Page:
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Interesting thread and one I would have read and not thought much about until about a week ago. My wife and I were out for a Sunday cruise on the UMR, passing L&D 14 on the upper Miss. It was windy. I told her to go on the bow with boat hook in hand and grab the line just past the recess in the lock wall. I would maneuver in and grab the aft line when I got the boat in position. The boat in front of me decided he was the only boat in the world and didn't leave much behind him. I suppose with a 600 foot long lock, he thought if I pull in past 50 feet or so that should be good enough. The wife was yelling that I was getting too close to the boat ahead, when I stopped. She caught the line but thought she should try to stop my forward progress. I thought I was in control and would throw the engines in reverse when I had room. As she tried to stop the 22,000 lbs. she moved aft to get a better angle on the line. The boat was moving towards the wall, which I didn't care much about since we had fenders out to stop it. She tried to push off the wall with her boat hook, but 22,000 pounds doesn't change directions easily. SHe pushed the wall not realizing she was in front of the front salon window. Well, when a 4 foot long boat hook gets between a window and a lock wall with 3 feet of clearance, bad things happen. A couple of days ago I began the repair process. It's tough to get things done that are technical in nature on a boat in Iowa. The glass companies won't touch it, teak trim and boats are not there income. The boat people I don't trust for exotic fixes so alas it's a do it yourself project. I got it apart easier than I guessed. took about two hours. The hardest part was getting the phillips head screws out from the outer trim. careful work with a pick and a old fillet knife to dig 6 to 8 layers of varnish out of the head recesses allowed all the screws but one to be removed. The odd one twisted off just below the head. A flush cut saw blade in the Fien multi master cut the bedding free. I got the broken glass out and cleaned off the inner frame with the Fein and a scraper blade. I then made a poster board template for the glass. The glass company suggested I replace the glass with laminated safety glass. I got to thinking about that and decided the standard 1/4" tinted glass lasted 30+ years why do I need laminated glass? I am getting prices before I decide. I will take pictures and post as I put it back together. I have had no leaks, no problems. on any of the windows. My only observations are that use of 5200 would be a disaster. I'll probably go with silicone. More to follow.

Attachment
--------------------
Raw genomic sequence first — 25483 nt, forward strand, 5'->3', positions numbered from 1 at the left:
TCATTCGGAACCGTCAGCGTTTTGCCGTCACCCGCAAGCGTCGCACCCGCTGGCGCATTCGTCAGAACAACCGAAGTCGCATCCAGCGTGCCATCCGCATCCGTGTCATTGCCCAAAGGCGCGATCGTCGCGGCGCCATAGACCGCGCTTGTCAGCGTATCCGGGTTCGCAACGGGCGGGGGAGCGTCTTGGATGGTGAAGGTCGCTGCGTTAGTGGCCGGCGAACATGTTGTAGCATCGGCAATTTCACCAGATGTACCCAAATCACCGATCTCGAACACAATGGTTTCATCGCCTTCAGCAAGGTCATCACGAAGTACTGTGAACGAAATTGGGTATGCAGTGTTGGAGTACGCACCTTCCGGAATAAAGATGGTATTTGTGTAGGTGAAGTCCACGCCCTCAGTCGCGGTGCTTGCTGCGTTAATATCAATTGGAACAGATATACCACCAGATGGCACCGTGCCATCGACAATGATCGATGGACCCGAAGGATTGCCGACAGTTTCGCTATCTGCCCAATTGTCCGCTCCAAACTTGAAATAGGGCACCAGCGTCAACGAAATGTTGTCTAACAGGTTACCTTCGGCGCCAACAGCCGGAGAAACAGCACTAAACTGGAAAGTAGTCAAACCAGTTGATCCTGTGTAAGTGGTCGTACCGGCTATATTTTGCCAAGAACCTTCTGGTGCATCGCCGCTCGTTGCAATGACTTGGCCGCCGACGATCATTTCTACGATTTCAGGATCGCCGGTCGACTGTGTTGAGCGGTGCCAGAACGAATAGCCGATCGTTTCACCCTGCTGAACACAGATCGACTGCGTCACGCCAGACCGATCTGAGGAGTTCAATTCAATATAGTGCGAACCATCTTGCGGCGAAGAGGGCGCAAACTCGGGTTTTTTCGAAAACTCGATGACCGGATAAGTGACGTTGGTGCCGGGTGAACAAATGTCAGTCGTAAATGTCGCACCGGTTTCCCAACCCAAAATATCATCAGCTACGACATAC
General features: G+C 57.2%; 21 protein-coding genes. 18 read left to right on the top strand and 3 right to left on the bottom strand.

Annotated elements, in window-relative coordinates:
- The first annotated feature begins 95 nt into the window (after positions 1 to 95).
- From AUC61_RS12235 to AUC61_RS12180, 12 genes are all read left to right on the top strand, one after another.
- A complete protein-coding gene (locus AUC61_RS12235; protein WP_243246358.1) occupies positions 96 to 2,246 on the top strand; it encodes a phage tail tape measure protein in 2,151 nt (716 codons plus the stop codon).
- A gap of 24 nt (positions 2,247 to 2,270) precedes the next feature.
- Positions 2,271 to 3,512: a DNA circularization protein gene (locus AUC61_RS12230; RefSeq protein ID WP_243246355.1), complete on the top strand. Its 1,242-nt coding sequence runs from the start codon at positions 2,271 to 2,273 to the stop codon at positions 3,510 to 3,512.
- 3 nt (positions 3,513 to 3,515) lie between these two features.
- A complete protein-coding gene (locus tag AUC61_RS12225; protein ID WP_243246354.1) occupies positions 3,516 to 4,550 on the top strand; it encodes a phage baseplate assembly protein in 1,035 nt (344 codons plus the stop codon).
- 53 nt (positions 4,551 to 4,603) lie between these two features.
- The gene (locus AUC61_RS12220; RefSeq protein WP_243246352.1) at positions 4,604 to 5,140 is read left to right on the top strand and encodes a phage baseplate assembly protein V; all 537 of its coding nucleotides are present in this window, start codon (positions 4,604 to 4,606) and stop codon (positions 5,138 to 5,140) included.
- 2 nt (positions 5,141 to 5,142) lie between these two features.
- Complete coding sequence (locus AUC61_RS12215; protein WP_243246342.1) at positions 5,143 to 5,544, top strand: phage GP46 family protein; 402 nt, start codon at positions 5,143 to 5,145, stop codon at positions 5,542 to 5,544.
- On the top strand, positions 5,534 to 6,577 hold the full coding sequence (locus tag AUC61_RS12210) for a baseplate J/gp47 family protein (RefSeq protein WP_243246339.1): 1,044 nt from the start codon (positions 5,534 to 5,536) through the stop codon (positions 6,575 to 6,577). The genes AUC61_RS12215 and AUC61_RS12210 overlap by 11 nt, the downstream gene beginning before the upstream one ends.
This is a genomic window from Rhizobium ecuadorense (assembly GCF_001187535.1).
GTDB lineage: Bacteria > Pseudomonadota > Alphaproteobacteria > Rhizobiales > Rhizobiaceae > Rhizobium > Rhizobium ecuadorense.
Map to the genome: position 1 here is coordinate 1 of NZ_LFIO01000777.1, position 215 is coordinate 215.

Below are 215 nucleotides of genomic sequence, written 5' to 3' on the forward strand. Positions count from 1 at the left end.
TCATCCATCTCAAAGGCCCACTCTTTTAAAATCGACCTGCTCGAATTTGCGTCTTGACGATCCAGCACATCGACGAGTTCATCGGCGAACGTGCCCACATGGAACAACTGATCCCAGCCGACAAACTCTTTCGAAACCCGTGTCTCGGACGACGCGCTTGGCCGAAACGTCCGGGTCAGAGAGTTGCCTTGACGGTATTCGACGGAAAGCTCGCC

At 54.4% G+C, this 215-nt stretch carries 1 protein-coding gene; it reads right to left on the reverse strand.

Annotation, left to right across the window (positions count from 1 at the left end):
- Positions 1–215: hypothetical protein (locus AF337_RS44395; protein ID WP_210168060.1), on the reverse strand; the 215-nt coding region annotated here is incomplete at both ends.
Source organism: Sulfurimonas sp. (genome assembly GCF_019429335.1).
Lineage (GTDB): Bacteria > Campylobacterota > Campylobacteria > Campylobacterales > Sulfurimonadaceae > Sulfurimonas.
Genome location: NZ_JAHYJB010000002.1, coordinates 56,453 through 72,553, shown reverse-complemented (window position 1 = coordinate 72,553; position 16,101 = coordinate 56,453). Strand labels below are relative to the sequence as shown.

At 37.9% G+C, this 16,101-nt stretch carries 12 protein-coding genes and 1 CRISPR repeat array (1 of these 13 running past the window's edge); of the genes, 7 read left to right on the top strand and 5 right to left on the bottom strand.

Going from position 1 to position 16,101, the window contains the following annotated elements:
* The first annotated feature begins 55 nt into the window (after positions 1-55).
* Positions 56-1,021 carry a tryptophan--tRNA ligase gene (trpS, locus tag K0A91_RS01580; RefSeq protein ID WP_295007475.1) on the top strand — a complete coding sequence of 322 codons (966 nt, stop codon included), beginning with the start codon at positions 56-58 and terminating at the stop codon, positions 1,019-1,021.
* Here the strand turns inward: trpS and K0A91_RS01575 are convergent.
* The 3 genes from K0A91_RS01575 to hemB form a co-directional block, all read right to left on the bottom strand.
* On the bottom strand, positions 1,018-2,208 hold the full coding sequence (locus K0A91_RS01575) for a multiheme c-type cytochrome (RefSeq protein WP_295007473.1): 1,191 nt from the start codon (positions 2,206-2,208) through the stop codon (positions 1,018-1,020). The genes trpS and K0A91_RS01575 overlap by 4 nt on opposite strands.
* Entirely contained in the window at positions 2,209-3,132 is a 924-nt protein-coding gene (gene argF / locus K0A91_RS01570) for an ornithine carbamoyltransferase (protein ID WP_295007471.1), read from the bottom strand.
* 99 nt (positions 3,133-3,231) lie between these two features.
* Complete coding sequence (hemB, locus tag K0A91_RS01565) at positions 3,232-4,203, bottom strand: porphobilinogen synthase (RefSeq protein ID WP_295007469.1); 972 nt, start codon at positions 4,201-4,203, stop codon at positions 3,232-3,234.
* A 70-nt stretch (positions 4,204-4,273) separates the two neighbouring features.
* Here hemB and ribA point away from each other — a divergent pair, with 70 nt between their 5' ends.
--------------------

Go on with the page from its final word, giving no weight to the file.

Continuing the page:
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Old 08-05-2014, 09:37 PM   #8
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Good question on the safety glass. . . My windshield glass is safety glass, has the little logo in the corner of the glass, but all the other windows are just glass.

The main cabin windows are easy to seal up and I left my wood frame windows in, just pull the bottom trim off every 4 or 5 years and clean with a razor scraper, reseal the bottom and lower corners, let the sealer dry and put the trim back on and they're good for a while!! Those 9' long rear cabin windows on the tri-cabin boats are another story. Too much window glass for wood frames!!

I use GE silicon II black for all the seams and exterior rail screws. Why black. . .my sailboater neighbor says it survives the sun better than white or clear. Do I believe him. . . he's a sailboater. . . heck NO!! I don't know, but I do like the black seal look and when the seal fails, it's easy to visually spot. 5200 is no good for window seals, at least for wood frames.

Good luck on your project!!
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Old 08-05-2014, 09:58 PM   #9
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Greetings,
Well, you have basically three choices. Regular sheet/plate glass, laminated safety or tempered glass. Personally, I would go with the laminated safety.
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Old 08-06-2014, 12:33 PM   #10
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If $ was no object, I could consider polycarbonate. But then if $ was no object, despite loving my Californian, I think I might have a different boat.
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Old 08-06-2014, 01:04 PM   #11
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If money were no object. . I wouldn't own a boat at all !! I would buy a suite on the Condo Ship, "The World". Anybody want to write me into their Will for $6,000,000???
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Old 08-06-2014, 02:08 PM   #12
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I don't allow silicone on my boat, in any of its forms. Larry, I'll write you into my will for 6Mil, but you have to share the cabin with Crazy Mary. Oh...and since I don't have 6M, it might not matter.
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Old 08-06-2014, 02:48 PM   #13
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I don't party with her anymore . . . . I don't want to get banned from Village Pizza too!! Ha Ha !!
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Old 09-22-2014, 01:09 AM   #14
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Please keep us posted on your project. Our LRC is in need of the same replacement as well. The PO had a Sunbrella tarp (rail to rail over the boom) made to protect these windows from the Puget Sound weather. There is no evidence of leaks from these however the port side window is cracked. Since we plan to eventually replace all of the windows I figure this would be a good place to start. The Peninsula windows recommened by Edelweiss look top notch. A shipwright in Poulsbo recommened them highly as well.